On Nov. 12, the U.S. Department of Agriculture (USDA) and the U.S. Department of Energy (DOE) announced projects selected for more than $24 million in grants to research and develop technologies to produce biofuels, bioenergy, and high-value bio-based products. For this program, the DOE plans to invest up to $4.9 million and the USDA intends to contribute up to $19.5 million. Advanced biofuels produced through this funding are expected to reduce greenhouse gas emissions by at least 50% compared to fossil fuels.
“The selected projects will help make bioenergy production from renewable resources more efficient, cost-effective and sustainable,” said Energy Secretary Steven Chu. “This work will also benefit rural America by leading to new processing plants and new opportunities for U.S. farmers and foresters.”
“Innovation is crucial to the advancement of alternative, renewable energy sources, and these awards will spur the research needed to make significant progress in bioenergy development,” said Agriculture Secretary Tom Vilsack.
The projects announced last week must contribute a minimum of 20% of matching funds for research and development projects and 50% of matching funds for demonstration projects. The USDA’s National Institute of Food and Agriculture and DOE’s Biomass Program are providing funding for the projects. Selected projects are aimed at increasing the availability of alternative fuels and biobased products that are produced from a diverse group of renewable sources of biomass.
Grants for Research on Biofuels and Bio-based Products
The USDA projects selected for awards included the following research initiatives that are focused on biofuels and bio-based products:
• GE Global Research (Irvine, Calif.) up to $1,597,544: to develop detailed and simplified kinetic models of biomass gasification.
• Gevo, Inc. (Englewood, Colo.) up to $1,780,862: to develop a yeast fermentation organism that can cost-effectively convert cellulosic-derived sugars into isobutanol, a second-generation biofuel/bio-based product.
• Itaconix ( Hampton Falls, N.H.) up to $1,861,488: to develop production of polyitaconic acid from Northeast hardwood biomass, using an integrated extraction-fermentation-polymerization process.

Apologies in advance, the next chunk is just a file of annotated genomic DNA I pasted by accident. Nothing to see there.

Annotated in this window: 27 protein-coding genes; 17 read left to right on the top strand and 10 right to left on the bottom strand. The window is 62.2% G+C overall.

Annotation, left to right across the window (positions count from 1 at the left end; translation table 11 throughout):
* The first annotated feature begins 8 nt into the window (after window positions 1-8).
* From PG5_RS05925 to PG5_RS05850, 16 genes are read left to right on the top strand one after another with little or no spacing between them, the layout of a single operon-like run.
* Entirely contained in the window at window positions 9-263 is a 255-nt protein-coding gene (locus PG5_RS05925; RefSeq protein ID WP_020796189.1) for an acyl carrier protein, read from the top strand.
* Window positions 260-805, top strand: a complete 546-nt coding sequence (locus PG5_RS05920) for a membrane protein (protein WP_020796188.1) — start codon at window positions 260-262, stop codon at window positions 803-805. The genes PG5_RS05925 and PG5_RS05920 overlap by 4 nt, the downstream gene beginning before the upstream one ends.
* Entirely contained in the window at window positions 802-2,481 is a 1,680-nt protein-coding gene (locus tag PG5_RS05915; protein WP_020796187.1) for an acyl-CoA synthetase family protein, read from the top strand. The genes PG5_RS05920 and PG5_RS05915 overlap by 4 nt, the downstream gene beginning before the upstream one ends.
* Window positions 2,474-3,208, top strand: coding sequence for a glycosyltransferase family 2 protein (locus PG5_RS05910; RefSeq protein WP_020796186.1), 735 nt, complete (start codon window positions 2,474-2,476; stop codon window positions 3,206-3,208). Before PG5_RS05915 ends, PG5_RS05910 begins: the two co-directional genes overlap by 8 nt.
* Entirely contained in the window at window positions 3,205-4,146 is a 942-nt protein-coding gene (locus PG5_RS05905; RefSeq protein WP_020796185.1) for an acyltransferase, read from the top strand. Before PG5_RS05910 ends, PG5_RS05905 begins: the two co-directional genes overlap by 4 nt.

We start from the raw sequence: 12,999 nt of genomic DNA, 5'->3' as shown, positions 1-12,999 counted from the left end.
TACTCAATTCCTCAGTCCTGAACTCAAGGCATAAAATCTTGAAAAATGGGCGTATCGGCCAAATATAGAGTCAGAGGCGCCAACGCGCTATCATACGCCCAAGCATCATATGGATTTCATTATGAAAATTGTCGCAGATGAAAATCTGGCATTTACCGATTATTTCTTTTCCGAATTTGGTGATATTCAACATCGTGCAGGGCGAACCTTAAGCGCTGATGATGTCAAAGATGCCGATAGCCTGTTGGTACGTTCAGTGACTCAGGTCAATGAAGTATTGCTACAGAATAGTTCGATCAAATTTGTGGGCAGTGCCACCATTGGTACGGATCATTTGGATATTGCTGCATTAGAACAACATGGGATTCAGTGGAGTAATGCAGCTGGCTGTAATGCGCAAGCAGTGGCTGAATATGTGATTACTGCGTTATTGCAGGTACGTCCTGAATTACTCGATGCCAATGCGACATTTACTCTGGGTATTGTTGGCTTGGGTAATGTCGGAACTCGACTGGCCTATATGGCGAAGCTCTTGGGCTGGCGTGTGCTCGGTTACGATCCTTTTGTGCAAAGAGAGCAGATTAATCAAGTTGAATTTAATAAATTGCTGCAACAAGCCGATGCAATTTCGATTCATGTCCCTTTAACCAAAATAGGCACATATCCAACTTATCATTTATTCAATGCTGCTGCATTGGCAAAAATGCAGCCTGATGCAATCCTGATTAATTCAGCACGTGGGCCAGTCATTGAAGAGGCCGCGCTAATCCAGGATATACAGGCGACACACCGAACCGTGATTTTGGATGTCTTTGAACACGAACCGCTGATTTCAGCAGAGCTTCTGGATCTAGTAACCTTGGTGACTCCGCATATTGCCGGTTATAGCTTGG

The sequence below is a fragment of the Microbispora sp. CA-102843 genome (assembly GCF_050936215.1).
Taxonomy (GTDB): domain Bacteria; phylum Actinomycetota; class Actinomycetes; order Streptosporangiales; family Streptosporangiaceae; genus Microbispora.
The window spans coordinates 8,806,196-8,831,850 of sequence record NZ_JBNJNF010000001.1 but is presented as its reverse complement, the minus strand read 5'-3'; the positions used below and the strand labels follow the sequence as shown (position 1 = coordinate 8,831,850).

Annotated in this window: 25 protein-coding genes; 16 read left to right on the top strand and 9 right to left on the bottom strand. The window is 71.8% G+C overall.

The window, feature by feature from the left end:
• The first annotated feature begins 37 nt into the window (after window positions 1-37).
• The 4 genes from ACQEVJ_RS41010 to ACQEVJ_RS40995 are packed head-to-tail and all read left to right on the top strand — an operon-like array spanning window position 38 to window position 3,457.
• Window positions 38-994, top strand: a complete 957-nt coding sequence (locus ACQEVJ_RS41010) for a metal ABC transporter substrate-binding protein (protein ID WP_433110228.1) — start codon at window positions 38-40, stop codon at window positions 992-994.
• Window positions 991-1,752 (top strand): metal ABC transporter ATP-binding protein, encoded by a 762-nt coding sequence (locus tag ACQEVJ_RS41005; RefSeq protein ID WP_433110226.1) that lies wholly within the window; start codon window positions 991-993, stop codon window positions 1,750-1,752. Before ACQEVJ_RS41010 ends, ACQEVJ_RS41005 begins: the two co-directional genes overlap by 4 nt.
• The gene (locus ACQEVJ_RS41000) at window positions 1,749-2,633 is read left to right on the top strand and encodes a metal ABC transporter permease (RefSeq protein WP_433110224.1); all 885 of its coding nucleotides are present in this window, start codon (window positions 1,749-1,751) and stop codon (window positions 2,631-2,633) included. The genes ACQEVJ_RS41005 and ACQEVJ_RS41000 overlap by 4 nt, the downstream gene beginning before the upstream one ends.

• Yenkin-Majestic Paint Corporation (Columbus, Ohio) up to $1,800,000: to demonstrate, at scale, the operation of a dry fermentation system that uses pre- and post-consumer food wastes from supermarkets and restaurants, waste sawdust, grass, leaves, stumps, and other forms of wood waste to produce biogas, heat, and electrical power.
• Velocys, Inc. (Plain City, Ohio) up to $2,651,612: to improve biorefinery economics through microchannel hydroprocessing.
The DOE also awarded a grant to the following project-focused biofuels and bio-based products:
• Exelus, Inc. (Livingston, N.J.) up to $1,200,000: to develop a biomass-to-gasoline (BTG) technology that represents a fundamental shift in process chemistry and overall approach to creating biofuels.
Grants for Biofuels Development Analysis
In the category of biofuels development analysis, the USDA awarded the following projects:
• Purdue University (West Lafayette, Ind.) up to $933,883: to develop an analysis of the global impacts of second-generation biofuels in the context of other energy technologies and alternative economic and climate change policy options.
• University of Minnesota (St. Paul, Minn.) up to, $2,715,007: to assess the environmental sustainability and capacity of forest-based biofuel feedstocks within the Lake States region.
The DOE awarded a grant to the following project focused on biofuels development analysis:
• Consortium for Research on Renewable Industrial Materials (Washington, Idaho, North Carolina, Mississippi, and Tennessee) up to $1,430,535: to compare the life cycle environmental and economic impacts for collecting forest residuals, short rotation crops, mixed waste, and biomass from fire risk reduction activities on federal lands for conversion to fuels via biochemical, pyrolysis, and gasification systems.
Grants for Feedstock Development
The USDA gave awards to the following projects focused on feedstock development:
• Agrivida (Medford, Mass.) up to $1,953,128: to develop new crop traits that eliminate the need for both expensive pretreatment equipment and enzymes.
• Oklahoma State University (Stillwater, Okla.) up to $4,212,845: to develop best practices and technologies necessary to ensure efficient, sustainable, and profitable production of cellulosic ethanol feedstocks such as switchgrass and mixed-species perennial grasses.
The DOE also made an award to this research project devoted to feedstock development:
• The University of Tennessee (Knoxville, Tenn.) up to $2,345,290: to compare three varieties of switchgrass using various management practices, harvesting equipment, and harvesting timelines in eastern Tennessee.
Additional information about the grant program and the individual grant recipients is available at the DOE website.